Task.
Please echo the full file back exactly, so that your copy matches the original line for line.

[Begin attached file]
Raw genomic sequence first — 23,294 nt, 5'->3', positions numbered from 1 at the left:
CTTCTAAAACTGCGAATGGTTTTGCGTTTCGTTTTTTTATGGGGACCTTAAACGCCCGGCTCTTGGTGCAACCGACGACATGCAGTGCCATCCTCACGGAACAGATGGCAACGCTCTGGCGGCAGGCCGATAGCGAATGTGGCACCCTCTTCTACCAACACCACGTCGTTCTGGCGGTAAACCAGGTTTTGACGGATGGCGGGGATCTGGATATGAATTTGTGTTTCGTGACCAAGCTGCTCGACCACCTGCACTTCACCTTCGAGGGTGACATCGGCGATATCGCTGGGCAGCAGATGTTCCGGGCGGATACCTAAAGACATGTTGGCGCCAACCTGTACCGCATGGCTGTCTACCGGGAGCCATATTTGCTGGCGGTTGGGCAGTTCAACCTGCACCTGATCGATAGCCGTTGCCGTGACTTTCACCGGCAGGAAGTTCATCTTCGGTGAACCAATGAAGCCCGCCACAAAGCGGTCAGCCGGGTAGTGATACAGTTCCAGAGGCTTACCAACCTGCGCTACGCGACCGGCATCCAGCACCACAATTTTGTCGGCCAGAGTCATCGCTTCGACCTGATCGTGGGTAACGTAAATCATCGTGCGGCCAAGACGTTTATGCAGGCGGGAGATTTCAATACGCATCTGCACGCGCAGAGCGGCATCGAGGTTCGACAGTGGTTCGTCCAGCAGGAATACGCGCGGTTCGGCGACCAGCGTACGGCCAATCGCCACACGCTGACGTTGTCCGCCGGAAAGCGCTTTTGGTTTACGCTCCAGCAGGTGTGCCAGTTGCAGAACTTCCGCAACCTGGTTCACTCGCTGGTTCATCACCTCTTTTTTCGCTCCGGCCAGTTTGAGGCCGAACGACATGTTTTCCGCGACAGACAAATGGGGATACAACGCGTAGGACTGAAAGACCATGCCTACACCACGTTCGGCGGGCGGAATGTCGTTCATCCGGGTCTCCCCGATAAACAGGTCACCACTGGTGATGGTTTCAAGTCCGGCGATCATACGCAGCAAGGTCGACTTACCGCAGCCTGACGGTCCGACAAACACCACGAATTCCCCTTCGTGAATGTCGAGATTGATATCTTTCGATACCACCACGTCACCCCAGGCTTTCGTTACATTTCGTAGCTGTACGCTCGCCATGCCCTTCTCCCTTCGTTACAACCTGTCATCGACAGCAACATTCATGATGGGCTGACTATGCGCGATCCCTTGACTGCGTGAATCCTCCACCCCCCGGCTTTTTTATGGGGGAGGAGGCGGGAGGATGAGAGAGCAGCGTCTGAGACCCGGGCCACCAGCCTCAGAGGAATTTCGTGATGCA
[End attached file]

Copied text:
Raw genomic sequence first — 23,294 nt, 5'->3', positions numbered from 1 at the left:
CTTCTAAAACTGCGAATGGTTTTGCGTTTCGTTTTTTTATGGGGACCTTAAACGCCCGGCTCTTGGTGCAACCGACGACATGCAGTGCCATCCTCACGGAACAGATGGCAACGCTCTGGCGGCAGGCCGATAGCGAATGTGGCACCCTCTTCTACCAACACCACGTCGTTCTGGCGGTAAACCAGGTTTTGACGGATGGCGGGGATCTGGATATGAATTTGTGTTTCGTGACCAAGCTGCTCGACCACCTGCACTTCACCTTCGAGGGTGACATCGGCGATATCGCTGGGCAGCAGATGTTCCGGGCGGATACCTAAAGACATGTTGGCGCCAACCTGTACCGCATGGCTGTCTACCGGGAGCCATATTTGCTGGCGGTTGGGCAGTTCAACCTGCACCTGATCGATAGCCGTTGCCGTGACTTTCACCGGCAGGAAGTTCATCTTCGGTGAACCAATGAAGCCCGCCACAAAGCGGTCAGCCGGGTAGTGATACAGTTCCAGAGGCTTACCAACCTGCGCTACGCGACCGGCATCCAGCACCACAATTTTGTCGGCCAGAGTCATCGCTTCGACCTGATCGTGGGTAACGTAAATCATCGTGCGGCCAAGACGTTTATGCAGGCGGGAGATTTCAATACGCATCTGCACGCGCAGAGCGGCATCGAGGTTCGACAGTGGTTCGTCCAGCAGGAATACGCGCGGTTCGGCGACCAGCGTACGGCCAATCGCCACACGCTGACGTTGTCCGCCGGAAAGCGCTTTTGGTTTACGCTCCAGCAGGTGTGCCAGTTGCAGAACTTCCGCAACCTGGTTCACTCGCTGGTTCATCACCTCTTTTTTCGCTCCGGCCAGTTTGAGGCCGAACGACATGTTTTCCGCGACAGACAAATGGGGATACAACGCGTAGGACTGAAAGACCATGCCTACACCACGTTCGGCGGGCGGAATGTCGTTCATCCGGGTCTCCCCGATAAACAGGTCACCACTGGTGATGGTTTCAAGTCCGGCGATCATACGCAGCAAGGTCGACTTACCGCAGCCTGACGGTCCGACAAACACCACGAATTCCCCTTCGTGAATGTCGAGATTGATATCTTTCGATACCACCACGTCACCCCAGGCTTTCGTTACATTTCGTAGCTGTACGCTCGCCATGCCCTTCTCCCTTCGTTACAACCTGTCATCGACAGCAACATTCATGATGGGCTGACTATGCGCGATCCCTTGACTGCGTGAATCCTCCACCCCCCGGCTTTTTTATGGGGGAGGAGGCGGGAGGATGAGAGAGCAGCGTCTGAGACCCGGGCCACCAGCCTCAGAGGAATTTCGTGATGCA